The Redemption of Allegory
Fisher, Julia, English - Graduate School of Arts and Sciences, University of Virginia
Samuel Taylor Coleridge doomed allegory to the dustbin in the early 19th century—or at least he tried to. He alleged that allegory is uninteresting for its lack of richness or complexity. But across the pond, only a few decades later, Nathaniel Hawthorne and Herman Melville wrote texts that, though they profess not to be, are undeniably allegorical, and far from simplistic, mechanical, definite, or easy. This dissertation argues that, despite the romantic taboo against allegory, allegory emerges as a potent way to test the limits of how figurative meaning is transmitted. I trace the story of how Shelley, Hawthorne, and Melville reveal allegory to be more complicated, more lasting than Coleridge imagined. I argue that Hawthorne and Melville do not simply attempt to move beyond allegory. Shelley’s figures offer a glimpse of how one might bypass Coleridge’s critique. But Hawthorne and Melville both write fiction that takes up the problem of allegory head-on, considering, often with allegory as a method as well as a subject, the nature, purpose, and efficacy of allegory. I read their fiction, which often has an epistemological bent, as not just failing to move beyond allegory but as actually being about allegory. Hawthorne sees allegory as an incarnation of the Unpardonable Sin, but he also sees that it is a sin the literary tradition dooms him to perpetuate. I argue that Hawthorne’s messier allegories grant his reader a new kind of freedom, and perhaps a small window of escape from the Unpardonable Sin of traditional allegory. Melville’s characters are vexed by just the kind of epistemological questions that allegory and allegoresis raise, and their inability to land on any solid answers means they can never stop teasing out whether allegory is an appropriate mode of thought. In Hawthorne and Melville’s hands, allegory takes on new forms. But these more difficult, more anxious allegories, suited to their new landscape, offer redemption for the whole mode of allegory. Allegory becomes far more interesting when, in these writers’ hands, it becomes a problem.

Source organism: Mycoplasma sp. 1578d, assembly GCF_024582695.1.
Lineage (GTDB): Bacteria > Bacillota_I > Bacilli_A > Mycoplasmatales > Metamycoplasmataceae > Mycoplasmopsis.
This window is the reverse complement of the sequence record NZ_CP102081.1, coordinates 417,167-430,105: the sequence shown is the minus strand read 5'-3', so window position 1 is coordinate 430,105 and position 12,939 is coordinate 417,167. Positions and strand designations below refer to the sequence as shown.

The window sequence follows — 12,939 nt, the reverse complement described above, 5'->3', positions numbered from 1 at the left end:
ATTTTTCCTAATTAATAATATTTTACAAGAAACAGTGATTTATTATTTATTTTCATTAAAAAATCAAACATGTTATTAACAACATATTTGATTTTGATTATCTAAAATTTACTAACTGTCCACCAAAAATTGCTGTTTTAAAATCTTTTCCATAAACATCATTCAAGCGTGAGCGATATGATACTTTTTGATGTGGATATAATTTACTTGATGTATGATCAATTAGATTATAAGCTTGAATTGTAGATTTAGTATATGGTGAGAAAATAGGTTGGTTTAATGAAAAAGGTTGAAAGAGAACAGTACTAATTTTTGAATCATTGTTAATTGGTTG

PHD (Doctor of Philosophy)
19th century, allegory, Hawthorne, Melville, romanticism, American
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